Community kitchen to give small entrepreneurs a boost

Nancia Sical, owner of Nancia’s Antojitos, roasting tomatoes and tomatillos and doing other prep for her chicken tamales. Photo by Mike Diegel. 

The Takoma Park Silver Spring Community Kitchen will hold its grand opening this weekend, bringing a new production facility to local, small-scale food entrepreneurs.

The venture grew out of the Crossroads Farmers Market, which was the reason the Crossroads Community Food Network was founded, said Executive Director Christie Balch. The group discovered that a number of customers wanted to start a food business of their own and sell at the market.

“We had to say ‘no’ to everyone because they either weren’t using a licensed kitchen, or they didn’t have the right product ideas . . . or they didn’t have the right certification,” Balch said.

So about four years ago, the network started a 10-week microenterprise training program to teach budding entrepreneurs how to run a legal food business, including licensing, certifications and business planning, among other topics.

“A lot of nonprofits teach you how to start a business,” Balch said, “but we’re the only ones in the area that teach you how to do the food-specific stuff, because it’s really complicated.”
Largely concurrently with getting the training program established, CCFN began looking for a facility so those who had graduated from the program (the first requirement) could have a licensed space to prepare their products for sale.

“We didn’t want to build a kitchen. We wanted access to someone’s existing kitchen, and we just couldn’t,” Balch said.

In the meantime, Silver Spring resident Vicki Warren had joined the leadership of the Takoma Park Presbyterian Church and had become a member of the Property Committee.

“The pastor at the time, Mark Greiner, wanted to show me the kitchen because somebody had told him that it could be useful,” she said.

The church’s kitchen had not been used and had fallen into disrepair over the years, but a potential partner was nearby and looking.

“The church said, ‘What if we remodel the kitchen and you guys operate it?’” Balch said.

A coalition including CCFN board President Lorig Charkouian, Silver Spring resident Jean Cavanaugh, church members Jill Feasley and Linda Borst-Kolko and others then came together to raise more than $400,000 for the remodeling, to get zoning changes put in place, to deal with issues such as permitting, licensing, asbestos remediation and utilities, and to overcome similar challenges.

“The beauty for us was that this project, I think, represents the true marriage of community in every respect,” Warren said, “from the talented people to now the vendors who were looking for ways to use their talents to start small, food-based businesses.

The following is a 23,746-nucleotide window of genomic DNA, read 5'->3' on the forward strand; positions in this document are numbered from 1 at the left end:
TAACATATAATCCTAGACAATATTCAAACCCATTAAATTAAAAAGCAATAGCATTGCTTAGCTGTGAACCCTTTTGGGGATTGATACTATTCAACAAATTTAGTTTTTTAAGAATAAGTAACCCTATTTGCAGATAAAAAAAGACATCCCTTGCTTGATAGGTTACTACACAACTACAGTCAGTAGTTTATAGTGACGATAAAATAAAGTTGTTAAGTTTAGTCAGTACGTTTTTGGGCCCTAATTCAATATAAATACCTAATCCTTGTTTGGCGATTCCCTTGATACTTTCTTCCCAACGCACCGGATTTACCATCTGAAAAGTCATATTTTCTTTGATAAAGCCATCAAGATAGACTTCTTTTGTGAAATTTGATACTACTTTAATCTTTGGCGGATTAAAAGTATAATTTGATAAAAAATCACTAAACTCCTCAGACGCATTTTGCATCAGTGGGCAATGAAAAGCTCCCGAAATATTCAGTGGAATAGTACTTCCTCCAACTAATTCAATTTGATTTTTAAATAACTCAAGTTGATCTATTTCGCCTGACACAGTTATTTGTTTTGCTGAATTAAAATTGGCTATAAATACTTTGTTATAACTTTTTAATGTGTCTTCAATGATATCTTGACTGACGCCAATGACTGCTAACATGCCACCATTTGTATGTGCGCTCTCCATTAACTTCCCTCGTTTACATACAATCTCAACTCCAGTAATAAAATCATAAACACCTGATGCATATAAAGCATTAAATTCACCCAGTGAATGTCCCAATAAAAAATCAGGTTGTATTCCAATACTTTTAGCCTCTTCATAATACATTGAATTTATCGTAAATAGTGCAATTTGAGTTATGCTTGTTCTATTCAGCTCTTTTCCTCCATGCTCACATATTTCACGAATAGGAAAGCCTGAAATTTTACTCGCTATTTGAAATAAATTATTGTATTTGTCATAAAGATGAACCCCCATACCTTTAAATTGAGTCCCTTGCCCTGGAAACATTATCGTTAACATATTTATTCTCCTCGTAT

“From them to the government officials who supported us—we got county money, city money, state money, we got foundation money, we got individual money—and it was just an amazing partnership,” she added.

It also helped to have the two groups as partners when things looked bleak.

“No matter what hurdles we came up against, you just had a solid core group of people that just never would give up,” Warren said.

Now vendors such as Nancia Sical, who’s been selling at the Crossroads market since 2010, have a way to expand their business.

Sical owns Nancia’s Antojitos and produces traditional Guatemalan small plates, including carne asada, tortillas con carne, vegetable and chicken tamales, taquitos and tostadas. She also creates edible fruit arrangements.

Speaking largely through an interpreter for an interview, Sical talked about how helpful the training program has been for her. Prior to the community kitchen, she was cooking at the Takoma Park branch of Meals on Wheels on New Hampshire Avenue. The new kitchen is much better, she said, with lots of space for cooking and storage, including on a second floor, which she didn’t have in the past.

Sical was working 30 hours a week at Auto Zone, but her hours got cut and she left that job. She hopes now to spend the time to expand her sales, get a catering license and turn Nancia’s Antojitos into a fulltime business.

Her track and ambition is largely typical of the other vendors who will be using the kitchen, said Balch.

“One of our metrics for success is tracking all the different products made in the kitchen and all the different sales outlets,” Balch said. “Each individual business owner—it’s their responsibility to figure out to make their business work, but we provide a lot of support.”

The initial group of vendors getting that support includes:

  • Beverly Coleman, Gypsy Diva Fresh, providing Mason jar salads and brown bag lunches;
  • Cheryl Sloan, Cheryl’s Kitchen, featuring cookies and cakes with maple-frosted walnuts, pecans and cashews;
  • Xavier Carrillo, El Carreton Artisanal Frozen Treats, ice creams and sorbets in a variety of fruit flavors;
  • Mona McKenzie, Capital City Sweets & Treats, gluten-free/nut-free baked goods and confections;
  • Karen Munguia, Karing Cakes & Confections; and
  • Maribel Rodriguez, Marble Arch Gardens, transforming organic herbs into wellness products and foods.

The grand opening of the 1,120-square-foot facility will be held at 301 Tulip Ave. with a 4 p.m. ribbon cutting Saturday, Sept. 16. Afterward, attendees can meet some of the vendors and sample their goods. An RSVP is requested.

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